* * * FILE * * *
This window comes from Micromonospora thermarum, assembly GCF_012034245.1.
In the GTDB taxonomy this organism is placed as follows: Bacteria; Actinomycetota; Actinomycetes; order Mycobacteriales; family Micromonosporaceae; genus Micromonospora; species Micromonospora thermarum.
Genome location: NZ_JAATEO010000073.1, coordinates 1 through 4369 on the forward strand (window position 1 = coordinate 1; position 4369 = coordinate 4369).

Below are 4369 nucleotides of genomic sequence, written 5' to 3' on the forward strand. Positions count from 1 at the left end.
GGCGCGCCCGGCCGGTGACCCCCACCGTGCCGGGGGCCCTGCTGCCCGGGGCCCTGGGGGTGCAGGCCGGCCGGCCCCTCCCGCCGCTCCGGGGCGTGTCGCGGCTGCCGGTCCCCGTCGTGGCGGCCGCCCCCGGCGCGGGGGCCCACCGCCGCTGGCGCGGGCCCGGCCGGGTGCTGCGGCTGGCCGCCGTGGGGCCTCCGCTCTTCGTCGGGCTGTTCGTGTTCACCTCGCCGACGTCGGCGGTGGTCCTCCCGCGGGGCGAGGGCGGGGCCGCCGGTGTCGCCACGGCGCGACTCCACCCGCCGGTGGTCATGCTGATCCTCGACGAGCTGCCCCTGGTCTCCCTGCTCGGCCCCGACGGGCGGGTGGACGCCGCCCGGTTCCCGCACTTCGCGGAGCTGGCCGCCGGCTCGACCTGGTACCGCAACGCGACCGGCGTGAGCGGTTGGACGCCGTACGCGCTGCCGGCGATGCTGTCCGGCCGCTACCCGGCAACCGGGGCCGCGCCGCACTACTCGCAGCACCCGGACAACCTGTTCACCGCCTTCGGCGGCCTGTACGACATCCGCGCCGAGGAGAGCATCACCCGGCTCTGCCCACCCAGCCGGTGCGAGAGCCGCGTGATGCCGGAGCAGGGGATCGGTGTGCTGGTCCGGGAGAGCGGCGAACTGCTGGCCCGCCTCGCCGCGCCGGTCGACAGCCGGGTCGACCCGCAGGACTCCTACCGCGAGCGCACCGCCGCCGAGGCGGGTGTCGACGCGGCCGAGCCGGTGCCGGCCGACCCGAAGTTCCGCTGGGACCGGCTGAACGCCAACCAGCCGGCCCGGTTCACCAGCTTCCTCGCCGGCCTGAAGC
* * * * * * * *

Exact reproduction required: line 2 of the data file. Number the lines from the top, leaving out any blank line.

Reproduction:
In the GTDB taxonomy this organism is placed as follows: Bacteria; Actinomycetota; Actinomycetes; order Mycobacteriales; family Micromonosporaceae; genus Micromonospora; species Micromonospora thermarum.